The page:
End Configurations for Compression Springs

Compression springs are characterized by their ability to compress and, thus, become shorter under a load. They consist of a single piece of coiled metal wire. When exposed to a compressive force, compression springs will become shorter while simultaneously storing this mechanical energy. While all compression springs use this same design, they are available in different end configurations.

Closed and Squared

One of the most common end configurations for compression springs is closed and square. If you inspect a compression spring with closed and square ends, you may notice that the last two coils on each coil are close together. The last two coils on the ends are essentially “closed,” resulting in little or no gap between them. With closed and squared ends such as this, compression springs can stand upright without falling over.

Closed and Ground

In addition to closed and squared, there’s the closed and ground end configuration. The last two coils on each end have little or no gap between with them — just like with their closed and squared counterpart. So, what’s the difference between closed and squared ends and closed and ground ends?

Compression springs with closed and ground ends undergo an additional step during production: grinding. First, the ends of the compression spring are closed by bringing the last two coils on each end closer together. Next, a grinding tool is used to grind down the ends. By grinding the ends, the compression spring will become stable and experience less buckling when standing upright.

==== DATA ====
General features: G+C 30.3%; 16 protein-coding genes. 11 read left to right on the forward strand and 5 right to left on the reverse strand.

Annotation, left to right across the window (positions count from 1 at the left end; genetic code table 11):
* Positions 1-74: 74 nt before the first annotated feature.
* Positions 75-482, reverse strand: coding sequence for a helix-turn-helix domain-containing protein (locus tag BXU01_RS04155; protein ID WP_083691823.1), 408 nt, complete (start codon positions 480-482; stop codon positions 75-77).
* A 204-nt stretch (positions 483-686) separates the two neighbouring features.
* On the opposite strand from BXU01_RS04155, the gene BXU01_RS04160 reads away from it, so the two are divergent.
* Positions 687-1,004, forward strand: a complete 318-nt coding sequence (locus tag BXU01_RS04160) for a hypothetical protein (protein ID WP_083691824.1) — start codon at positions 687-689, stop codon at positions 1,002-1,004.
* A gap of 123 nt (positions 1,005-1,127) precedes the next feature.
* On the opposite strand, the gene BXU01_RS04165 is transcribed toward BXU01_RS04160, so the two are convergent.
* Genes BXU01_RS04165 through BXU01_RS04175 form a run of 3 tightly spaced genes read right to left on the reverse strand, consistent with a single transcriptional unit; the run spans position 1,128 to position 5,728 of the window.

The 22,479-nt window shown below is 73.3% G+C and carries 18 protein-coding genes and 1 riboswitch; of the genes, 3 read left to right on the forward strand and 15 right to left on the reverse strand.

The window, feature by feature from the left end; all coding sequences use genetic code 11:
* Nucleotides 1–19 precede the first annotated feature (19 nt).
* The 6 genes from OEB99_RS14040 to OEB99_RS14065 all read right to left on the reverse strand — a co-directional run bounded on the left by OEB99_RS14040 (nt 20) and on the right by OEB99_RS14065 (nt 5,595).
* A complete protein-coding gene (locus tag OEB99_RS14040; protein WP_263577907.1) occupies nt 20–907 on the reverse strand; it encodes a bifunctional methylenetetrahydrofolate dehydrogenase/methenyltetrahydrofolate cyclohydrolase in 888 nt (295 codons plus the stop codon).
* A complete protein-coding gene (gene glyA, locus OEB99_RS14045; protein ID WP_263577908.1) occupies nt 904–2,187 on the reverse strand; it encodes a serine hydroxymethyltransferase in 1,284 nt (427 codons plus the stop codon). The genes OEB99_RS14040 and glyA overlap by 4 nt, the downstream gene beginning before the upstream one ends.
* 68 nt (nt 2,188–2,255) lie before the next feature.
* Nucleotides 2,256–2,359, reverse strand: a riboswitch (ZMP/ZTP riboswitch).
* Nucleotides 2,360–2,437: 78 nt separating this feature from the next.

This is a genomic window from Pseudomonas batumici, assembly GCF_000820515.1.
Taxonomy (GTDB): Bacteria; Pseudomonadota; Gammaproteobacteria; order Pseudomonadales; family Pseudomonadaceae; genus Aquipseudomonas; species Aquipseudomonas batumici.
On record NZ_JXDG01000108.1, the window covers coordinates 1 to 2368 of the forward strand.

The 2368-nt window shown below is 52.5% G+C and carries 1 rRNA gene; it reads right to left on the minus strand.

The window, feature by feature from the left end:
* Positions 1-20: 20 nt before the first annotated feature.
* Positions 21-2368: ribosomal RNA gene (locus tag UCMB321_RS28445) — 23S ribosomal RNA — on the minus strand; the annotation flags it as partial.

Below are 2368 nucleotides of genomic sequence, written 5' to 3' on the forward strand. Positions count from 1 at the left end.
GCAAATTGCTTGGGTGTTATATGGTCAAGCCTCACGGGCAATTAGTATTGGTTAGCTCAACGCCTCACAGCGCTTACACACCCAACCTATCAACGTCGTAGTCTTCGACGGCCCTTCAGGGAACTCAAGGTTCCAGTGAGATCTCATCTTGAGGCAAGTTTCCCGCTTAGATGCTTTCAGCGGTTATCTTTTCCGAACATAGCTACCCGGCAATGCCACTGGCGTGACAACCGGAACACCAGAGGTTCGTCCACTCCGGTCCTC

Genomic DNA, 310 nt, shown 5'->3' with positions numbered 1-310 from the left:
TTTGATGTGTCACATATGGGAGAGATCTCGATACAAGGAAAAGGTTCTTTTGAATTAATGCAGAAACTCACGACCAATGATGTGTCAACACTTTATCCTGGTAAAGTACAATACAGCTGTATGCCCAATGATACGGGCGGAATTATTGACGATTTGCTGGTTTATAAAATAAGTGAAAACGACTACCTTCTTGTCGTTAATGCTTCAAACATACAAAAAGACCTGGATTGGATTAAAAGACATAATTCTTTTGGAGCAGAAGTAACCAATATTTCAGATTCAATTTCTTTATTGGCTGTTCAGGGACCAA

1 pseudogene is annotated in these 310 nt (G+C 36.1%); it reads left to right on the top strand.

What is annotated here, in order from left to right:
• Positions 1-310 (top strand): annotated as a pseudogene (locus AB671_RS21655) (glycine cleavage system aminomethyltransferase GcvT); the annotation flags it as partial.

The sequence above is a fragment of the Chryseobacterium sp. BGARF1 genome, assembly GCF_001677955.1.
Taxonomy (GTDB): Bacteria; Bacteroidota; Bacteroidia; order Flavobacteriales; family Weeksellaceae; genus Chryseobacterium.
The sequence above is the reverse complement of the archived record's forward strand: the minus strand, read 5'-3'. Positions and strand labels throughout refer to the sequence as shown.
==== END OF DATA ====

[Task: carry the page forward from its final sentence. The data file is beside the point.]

Compression springs are available with open ends as well. Open ends mean the last two coils on each end aren’t closed. Instead, the distance or pitch between the last two coils on each end is roughly the same as the other coils. Compression springs with open ends don’t offer the same vertical stability as their closed counterparts. To stand upright, they often require some type of additional support, such as a rod. Open ends, however, are cost-effective and easy to produce.

In Conclusion

Most compression springs have one of two primary end types: closed or open. Closed ends are the most common. Some compression springs have closed and square ends, whereas others have closed and ground ends. They both involve shortening the distance between the last two coils on the ends, but closed and ground ends are ground down to achieve better stability. Open ends, in comparison, consist of a simpler design in which the last two coils on the ends are open and not closed.

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